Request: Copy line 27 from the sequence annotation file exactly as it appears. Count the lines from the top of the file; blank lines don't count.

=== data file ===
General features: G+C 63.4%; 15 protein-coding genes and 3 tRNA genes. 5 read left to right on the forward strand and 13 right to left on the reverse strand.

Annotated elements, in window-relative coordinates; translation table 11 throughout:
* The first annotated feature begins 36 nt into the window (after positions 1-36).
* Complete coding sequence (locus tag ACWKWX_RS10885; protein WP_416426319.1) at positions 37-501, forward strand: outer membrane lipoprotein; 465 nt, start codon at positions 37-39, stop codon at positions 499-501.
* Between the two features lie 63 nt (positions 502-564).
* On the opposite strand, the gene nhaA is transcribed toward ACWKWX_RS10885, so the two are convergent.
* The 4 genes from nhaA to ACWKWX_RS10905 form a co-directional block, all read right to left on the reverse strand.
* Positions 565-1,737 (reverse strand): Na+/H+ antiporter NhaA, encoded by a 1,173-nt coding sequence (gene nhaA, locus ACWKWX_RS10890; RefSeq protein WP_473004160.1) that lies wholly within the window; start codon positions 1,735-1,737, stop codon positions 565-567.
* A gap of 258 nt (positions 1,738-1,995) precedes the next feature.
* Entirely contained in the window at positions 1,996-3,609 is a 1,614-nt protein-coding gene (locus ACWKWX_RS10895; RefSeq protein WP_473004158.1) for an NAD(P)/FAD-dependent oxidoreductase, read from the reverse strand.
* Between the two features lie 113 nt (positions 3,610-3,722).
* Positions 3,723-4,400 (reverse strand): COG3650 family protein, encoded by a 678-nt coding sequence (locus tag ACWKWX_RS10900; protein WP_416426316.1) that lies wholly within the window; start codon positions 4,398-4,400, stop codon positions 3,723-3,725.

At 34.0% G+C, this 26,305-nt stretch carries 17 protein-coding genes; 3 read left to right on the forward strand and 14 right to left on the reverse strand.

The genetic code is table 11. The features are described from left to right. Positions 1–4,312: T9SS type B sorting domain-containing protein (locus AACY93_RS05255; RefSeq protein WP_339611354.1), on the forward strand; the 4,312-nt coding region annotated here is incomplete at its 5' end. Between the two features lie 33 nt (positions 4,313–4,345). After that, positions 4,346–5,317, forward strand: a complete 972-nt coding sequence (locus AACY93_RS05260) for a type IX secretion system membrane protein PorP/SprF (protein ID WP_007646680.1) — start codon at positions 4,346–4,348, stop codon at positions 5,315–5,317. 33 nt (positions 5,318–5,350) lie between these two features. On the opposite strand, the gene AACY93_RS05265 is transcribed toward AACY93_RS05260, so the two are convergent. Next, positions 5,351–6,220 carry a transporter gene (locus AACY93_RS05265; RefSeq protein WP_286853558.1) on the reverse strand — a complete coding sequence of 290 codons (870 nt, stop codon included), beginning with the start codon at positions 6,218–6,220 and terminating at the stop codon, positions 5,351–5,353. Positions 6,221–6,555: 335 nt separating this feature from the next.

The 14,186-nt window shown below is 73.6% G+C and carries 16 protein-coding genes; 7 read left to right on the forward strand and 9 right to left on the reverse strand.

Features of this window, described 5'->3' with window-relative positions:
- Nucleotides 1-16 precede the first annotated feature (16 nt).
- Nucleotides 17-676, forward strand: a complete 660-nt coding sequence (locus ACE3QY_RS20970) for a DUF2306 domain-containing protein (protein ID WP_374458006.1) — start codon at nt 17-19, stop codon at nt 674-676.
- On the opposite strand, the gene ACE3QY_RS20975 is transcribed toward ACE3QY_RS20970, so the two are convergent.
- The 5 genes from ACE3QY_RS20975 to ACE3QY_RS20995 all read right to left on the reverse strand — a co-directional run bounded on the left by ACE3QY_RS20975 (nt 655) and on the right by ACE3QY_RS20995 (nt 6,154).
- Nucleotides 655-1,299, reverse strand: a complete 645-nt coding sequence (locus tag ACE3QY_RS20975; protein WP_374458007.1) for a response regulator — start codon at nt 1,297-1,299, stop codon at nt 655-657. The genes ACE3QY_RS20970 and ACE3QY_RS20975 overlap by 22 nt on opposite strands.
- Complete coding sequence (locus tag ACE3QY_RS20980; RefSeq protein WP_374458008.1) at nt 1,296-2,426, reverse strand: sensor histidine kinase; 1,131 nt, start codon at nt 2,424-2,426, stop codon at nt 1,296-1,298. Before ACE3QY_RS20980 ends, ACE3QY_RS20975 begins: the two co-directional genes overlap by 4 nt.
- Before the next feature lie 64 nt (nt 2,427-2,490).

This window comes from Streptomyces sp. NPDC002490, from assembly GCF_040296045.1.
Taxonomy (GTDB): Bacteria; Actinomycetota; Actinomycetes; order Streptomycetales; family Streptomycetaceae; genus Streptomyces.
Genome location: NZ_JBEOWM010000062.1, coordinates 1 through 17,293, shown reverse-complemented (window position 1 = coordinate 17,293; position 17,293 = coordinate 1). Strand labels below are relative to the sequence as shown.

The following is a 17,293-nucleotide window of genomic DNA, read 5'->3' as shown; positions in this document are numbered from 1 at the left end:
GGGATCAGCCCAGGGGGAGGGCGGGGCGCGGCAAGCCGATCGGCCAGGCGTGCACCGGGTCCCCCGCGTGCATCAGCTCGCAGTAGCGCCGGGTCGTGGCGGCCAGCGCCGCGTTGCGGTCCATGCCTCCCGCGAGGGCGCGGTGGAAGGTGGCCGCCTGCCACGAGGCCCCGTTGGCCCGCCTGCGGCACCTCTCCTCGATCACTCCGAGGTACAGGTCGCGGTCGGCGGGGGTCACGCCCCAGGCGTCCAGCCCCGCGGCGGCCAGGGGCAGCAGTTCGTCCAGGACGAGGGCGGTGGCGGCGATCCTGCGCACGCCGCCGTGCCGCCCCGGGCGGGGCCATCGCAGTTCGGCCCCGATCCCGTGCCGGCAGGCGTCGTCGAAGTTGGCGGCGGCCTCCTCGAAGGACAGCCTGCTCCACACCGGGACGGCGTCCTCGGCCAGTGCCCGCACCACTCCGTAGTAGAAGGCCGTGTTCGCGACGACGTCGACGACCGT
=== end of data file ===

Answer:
The following is a 17,293-nucleotide window of genomic DNA, read 5'->3' as shown; positions in this document are numbered from 1 at the left end: